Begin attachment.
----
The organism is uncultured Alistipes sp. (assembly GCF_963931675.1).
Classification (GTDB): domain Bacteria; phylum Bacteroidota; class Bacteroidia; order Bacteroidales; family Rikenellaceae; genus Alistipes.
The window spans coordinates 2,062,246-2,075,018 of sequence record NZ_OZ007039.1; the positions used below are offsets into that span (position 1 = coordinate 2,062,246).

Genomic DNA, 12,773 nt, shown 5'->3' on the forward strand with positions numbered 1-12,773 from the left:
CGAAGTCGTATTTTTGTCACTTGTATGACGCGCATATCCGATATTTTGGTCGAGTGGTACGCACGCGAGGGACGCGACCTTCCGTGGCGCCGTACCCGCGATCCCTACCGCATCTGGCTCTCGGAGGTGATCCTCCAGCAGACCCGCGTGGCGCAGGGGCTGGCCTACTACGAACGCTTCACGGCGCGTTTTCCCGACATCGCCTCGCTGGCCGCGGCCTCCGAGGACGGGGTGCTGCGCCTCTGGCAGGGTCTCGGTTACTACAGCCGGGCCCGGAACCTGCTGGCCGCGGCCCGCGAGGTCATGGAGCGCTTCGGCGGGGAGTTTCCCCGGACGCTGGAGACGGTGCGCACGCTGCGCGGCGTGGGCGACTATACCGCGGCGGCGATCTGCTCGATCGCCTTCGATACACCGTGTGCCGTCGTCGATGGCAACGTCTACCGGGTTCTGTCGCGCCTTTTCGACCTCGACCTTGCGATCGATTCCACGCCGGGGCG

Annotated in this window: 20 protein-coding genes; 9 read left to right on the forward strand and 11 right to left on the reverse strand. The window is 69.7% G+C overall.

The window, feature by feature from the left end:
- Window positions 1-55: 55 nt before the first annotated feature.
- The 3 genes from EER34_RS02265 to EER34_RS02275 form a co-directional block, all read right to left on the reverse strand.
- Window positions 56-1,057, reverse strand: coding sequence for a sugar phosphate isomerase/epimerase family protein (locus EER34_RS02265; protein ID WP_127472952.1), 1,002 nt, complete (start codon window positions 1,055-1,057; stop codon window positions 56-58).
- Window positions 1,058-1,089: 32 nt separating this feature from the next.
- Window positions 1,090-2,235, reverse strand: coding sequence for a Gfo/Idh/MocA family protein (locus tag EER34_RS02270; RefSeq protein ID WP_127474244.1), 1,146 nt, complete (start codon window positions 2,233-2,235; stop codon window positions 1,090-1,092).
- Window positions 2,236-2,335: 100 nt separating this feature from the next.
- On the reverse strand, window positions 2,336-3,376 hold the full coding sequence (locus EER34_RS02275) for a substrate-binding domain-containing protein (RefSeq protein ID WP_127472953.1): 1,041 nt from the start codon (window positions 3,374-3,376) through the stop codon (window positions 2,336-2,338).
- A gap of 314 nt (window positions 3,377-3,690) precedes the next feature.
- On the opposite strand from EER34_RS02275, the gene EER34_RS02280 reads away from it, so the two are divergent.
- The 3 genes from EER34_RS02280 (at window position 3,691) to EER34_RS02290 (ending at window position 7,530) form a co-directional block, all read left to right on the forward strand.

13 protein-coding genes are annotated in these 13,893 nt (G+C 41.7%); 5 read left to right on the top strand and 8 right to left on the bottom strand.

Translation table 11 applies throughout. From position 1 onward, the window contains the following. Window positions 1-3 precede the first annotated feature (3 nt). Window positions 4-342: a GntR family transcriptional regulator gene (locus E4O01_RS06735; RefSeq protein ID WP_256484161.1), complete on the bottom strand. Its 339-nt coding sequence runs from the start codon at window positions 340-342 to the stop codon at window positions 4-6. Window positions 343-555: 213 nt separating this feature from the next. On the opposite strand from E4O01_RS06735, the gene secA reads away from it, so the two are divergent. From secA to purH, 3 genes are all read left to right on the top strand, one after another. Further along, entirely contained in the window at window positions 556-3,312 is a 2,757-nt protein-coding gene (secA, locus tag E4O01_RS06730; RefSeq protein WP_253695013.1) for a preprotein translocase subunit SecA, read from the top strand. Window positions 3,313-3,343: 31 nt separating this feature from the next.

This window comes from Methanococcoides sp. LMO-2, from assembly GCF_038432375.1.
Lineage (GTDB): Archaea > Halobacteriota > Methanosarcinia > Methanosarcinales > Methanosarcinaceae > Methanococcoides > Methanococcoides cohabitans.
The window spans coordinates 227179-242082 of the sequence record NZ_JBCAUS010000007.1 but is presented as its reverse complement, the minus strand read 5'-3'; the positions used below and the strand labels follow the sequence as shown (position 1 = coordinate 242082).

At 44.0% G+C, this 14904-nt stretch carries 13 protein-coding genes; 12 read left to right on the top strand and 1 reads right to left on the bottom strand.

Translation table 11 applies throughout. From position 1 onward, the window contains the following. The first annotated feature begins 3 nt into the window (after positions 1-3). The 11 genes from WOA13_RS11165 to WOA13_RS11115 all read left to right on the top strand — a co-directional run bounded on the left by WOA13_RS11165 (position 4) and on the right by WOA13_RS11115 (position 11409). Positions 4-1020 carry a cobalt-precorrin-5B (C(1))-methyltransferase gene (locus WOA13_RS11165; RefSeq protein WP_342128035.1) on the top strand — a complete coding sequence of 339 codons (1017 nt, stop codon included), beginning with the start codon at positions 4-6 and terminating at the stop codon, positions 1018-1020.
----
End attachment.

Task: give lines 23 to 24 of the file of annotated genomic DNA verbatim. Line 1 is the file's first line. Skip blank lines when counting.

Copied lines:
At 44.0% G+C, this 14904-nt stretch carries 13 protein-coding genes; 12 read left to right on the top strand and 1 reads right to left on the bottom strand.

Translation table 11 applies throughout. From position 1 onward, the window contains the following. The first annotated feature begins 3 nt into the window (after positions 1-3). The 11 genes from WOA13_RS11165 to WOA13_RS11115 all read left to right on the top strand — a co-directional run bounded on the left by WOA13_RS11165 (position 4) and on the right by WOA13_RS11115 (position 11409). Positions 4-1020 carry a cobalt-precorrin-5B (C(1))-methyltransferase gene (locus WOA13_RS11165; RefSeq protein WP_342128035.1) on the top strand — a complete coding sequence of 339 codons (1017 nt, stop codon included), beginning with the start codon at positions 4-6 and terminating at the stop codon, positions 1018-1020.